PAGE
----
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Title: Beyond Widgets -- Systems Incentive Programs for Utilities

Abstract

Utility incentive programs remain one of the most significant means of deploying commercialized, but underutilized building technologies to scale. However, these programs have been largely limited to component-based products (e.g., lamps, RTUs). While some utilities do provide ‘custom’ incentive programs with whole building and system level technical assistance, these programs require deeper levels of analysis, resulting in higher program costs. This results in custom programs being restricted to utilities with greater resources, and are typically applied mainly to large or energy-intensive facilities, leaving much of the market without cost effective access and incentives for these solutions. In addition, with increasingly stringent energy codes, cost effective component-based solutions that achieve significant savings are dwindling. Building systems (e.g., integrated façade, HVAC and/or lighting solutions) can deliver higher savings that translate into large sector-wide savings if deployed at the scale of these programs. However, systems application poses a number of challenges – baseline energy use must be defined and measured; the metrics for energy and performance must be defined and tested against; in addition, system savings must be validated under well understood conditions. This paper presents a sample of findings of a project to develop validated utility incentive program packages for three specificmore » integrated building systems, in collaboration with Xcel Energy (CO, MN), ComEd, and a consortium of California Public Owned Utilities (CA POUs) (Northern California Power Agency(NCPA) and the Southern California Public Power Authority(SCPPA)). Furthermore, these program packages consist of system specifications, system performance, M&V protocols, streamlined assessment methods, market assessment and implementation guidance.« less

Authors:
 [1];  [1];  [1];  [1];  [1]
  1. Lawrence Berkeley National Lab. (LBNL), Berkeley, CA (United States)
Publication Date:
Research Org.:
Lawrence Berkeley National Lab. (LBNL), Berkeley, CA (United States)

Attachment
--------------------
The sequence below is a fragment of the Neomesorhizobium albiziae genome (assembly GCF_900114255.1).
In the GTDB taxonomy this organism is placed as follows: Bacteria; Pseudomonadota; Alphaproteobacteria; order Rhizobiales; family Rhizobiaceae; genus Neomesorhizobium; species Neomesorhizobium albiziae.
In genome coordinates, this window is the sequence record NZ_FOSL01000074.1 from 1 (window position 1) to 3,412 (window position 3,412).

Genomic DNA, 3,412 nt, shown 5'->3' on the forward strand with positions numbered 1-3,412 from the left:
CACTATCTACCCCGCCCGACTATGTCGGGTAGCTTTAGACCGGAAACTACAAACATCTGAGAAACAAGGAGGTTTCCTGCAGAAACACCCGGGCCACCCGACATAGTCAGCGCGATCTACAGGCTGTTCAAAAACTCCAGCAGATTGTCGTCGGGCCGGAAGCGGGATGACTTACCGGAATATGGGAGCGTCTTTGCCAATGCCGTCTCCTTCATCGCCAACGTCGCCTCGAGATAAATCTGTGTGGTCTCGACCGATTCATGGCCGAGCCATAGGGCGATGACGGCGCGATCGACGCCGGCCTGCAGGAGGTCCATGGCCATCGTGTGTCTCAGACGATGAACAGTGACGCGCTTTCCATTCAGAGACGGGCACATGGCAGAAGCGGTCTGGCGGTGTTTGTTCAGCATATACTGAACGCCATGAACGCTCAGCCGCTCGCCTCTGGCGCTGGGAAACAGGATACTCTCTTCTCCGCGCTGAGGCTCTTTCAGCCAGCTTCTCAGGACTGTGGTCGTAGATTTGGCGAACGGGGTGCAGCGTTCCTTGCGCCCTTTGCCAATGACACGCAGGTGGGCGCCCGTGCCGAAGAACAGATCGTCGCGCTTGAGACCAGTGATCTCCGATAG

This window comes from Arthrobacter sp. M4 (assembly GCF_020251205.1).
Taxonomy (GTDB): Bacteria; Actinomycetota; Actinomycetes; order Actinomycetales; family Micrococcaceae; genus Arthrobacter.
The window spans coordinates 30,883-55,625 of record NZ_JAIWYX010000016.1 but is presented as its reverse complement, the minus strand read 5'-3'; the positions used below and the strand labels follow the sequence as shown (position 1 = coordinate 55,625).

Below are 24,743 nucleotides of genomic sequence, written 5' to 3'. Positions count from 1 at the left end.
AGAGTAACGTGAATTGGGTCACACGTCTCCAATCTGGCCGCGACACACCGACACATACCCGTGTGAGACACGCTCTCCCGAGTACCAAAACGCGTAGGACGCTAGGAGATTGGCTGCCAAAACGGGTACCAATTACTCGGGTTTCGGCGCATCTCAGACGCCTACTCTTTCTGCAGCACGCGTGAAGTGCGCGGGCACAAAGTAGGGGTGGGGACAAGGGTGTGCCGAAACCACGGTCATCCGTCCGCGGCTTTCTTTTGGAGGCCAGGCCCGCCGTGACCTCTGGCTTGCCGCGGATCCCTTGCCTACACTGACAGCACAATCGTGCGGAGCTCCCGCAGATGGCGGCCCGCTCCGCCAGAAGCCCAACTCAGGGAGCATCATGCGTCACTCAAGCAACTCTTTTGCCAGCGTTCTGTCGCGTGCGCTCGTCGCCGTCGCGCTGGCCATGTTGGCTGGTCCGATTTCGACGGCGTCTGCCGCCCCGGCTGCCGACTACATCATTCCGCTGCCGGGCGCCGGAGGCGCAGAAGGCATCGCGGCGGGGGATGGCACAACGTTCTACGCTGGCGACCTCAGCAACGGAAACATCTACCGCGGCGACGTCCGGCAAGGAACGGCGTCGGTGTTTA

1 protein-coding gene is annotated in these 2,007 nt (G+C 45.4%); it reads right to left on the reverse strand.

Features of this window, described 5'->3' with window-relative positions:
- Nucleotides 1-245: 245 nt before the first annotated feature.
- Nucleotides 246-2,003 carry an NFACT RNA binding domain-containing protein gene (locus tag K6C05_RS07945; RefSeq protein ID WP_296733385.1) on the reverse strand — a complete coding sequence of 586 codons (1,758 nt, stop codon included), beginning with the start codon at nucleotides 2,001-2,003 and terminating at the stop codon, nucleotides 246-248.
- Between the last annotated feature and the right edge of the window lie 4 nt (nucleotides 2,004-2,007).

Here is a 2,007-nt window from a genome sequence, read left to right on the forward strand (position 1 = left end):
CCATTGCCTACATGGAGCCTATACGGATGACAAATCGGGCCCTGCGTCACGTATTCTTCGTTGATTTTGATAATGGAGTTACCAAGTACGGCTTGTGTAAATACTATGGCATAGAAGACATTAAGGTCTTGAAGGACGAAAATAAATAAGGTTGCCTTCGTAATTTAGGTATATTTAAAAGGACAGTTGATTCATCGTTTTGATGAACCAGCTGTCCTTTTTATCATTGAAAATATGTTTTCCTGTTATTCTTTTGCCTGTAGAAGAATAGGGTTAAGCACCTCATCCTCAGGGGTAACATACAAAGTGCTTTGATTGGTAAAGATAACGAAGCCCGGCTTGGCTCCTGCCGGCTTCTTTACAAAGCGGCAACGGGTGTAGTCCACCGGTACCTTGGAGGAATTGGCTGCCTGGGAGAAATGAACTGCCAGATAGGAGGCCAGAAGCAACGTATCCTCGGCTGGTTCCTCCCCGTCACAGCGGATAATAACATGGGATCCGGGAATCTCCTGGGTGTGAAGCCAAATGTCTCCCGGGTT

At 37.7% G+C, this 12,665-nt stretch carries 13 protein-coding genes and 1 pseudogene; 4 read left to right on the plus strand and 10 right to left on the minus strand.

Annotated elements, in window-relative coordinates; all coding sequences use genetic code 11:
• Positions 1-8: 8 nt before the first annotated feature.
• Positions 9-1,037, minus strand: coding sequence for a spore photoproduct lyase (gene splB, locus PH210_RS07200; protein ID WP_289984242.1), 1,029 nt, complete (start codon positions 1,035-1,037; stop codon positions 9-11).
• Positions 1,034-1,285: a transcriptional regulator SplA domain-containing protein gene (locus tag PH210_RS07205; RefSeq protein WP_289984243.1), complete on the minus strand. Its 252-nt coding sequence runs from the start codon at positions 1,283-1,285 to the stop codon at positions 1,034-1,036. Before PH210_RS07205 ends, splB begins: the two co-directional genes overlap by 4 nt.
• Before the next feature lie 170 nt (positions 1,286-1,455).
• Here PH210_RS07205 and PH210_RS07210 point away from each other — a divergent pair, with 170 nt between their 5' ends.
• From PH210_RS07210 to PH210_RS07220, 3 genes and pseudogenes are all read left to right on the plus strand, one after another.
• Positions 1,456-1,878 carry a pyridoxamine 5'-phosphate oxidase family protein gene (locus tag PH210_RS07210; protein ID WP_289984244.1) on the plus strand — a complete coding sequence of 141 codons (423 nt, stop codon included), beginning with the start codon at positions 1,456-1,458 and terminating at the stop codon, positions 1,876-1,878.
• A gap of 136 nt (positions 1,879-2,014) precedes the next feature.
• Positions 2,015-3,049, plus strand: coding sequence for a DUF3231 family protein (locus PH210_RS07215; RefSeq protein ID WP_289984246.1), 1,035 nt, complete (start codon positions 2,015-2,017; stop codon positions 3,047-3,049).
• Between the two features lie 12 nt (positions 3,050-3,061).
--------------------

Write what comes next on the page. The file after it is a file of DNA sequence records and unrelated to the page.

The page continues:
Sponsoring Org.:
Building Technology & Urban Systems; USDOE
OSTI Identifier:
1375003
Report Number(s):
LBNL-1006195
ir:1006195
Resource Type:
Conference
Resource Relation:
Conference: 2016 ACEEE Summer Study on Energy Efficiency in Buildings, Pacific Grove, CA (United States), 12-26 Aug 2016
Country of Publication:
United States
Language:
English
Subject:
32 ENERGY CONSERVATION, CONSUMPTION, AND UTILIZATION

Citation Formats

Regnier, Cindy, Mathew, Paul, Robinson, Alastair, Schwartz, Peter, and Walter, Travis. Beyond Widgets -- Systems Incentive Programs for Utilities. United States: N. p., 2017. Web.
Regnier, Cindy, Mathew, Paul, Robinson, Alastair, Schwartz, Peter, & Walter, Travis. Beyond Widgets -- Systems Incentive Programs for Utilities. United States.
Regnier, Cindy, Mathew, Paul, Robinson, Alastair, Schwartz, Peter, and Walter, Travis. Tue . "Beyond Widgets -- Systems Incentive Programs for Utilities". United States.
@article{osti_1375003,
title = {Beyond Widgets -- Systems Incentive Programs for Utilities},
author = {Regnier, Cindy and Mathew, Paul and Robinson, Alastair and Schwartz, Peter and Walter, Travis},
abstractNote = {Utility incentive programs remain one of the most significant means of deploying commercialized, but underutilized building technologies to scale. However, these programs have been largely limited to component-based products (e.g., lamps, RTUs). While some utilities do provide ‘custom’ incentive programs with whole building and system level technical assistance, these programs require deeper levels of analysis, resulting in higher program costs. This results in custom programs being restricted to utilities with greater resources, and are typically applied mainly to large or energy-intensive facilities, leaving much of the market without cost effective access and incentives for these solutions. In addition, with increasingly stringent energy codes, cost effective component-based solutions that achieve significant savings are dwindling. Building systems (e.g., integrated façade, HVAC and/or lighting solutions) can deliver higher savings that translate into large sector-wide savings if deployed at the scale of these programs. However, systems application poses a number of challenges – baseline energy use must be defined and measured; the metrics for energy and performance must be defined and tested against; in addition, system savings must be validated under well understood conditions. This paper presents a sample of findings of a project to develop validated utility incentive program packages for three specific integrated building systems, in collaboration with Xcel Energy (CO, MN), ComEd, and a consortium of California Public Owned Utilities (CA POUs) (Northern California Power Agency(NCPA) and the Southern California Public Power Authority(SCPPA)). Furthermore, these program packages consist of system specifications, system performance, M&V protocols, streamlined assessment methods, market assessment and implementation guidance.},
doi = {},
journal = {},
number = ,
volume = ,
place = {United States},
year = {2017},
month = {8}
}

Conference:
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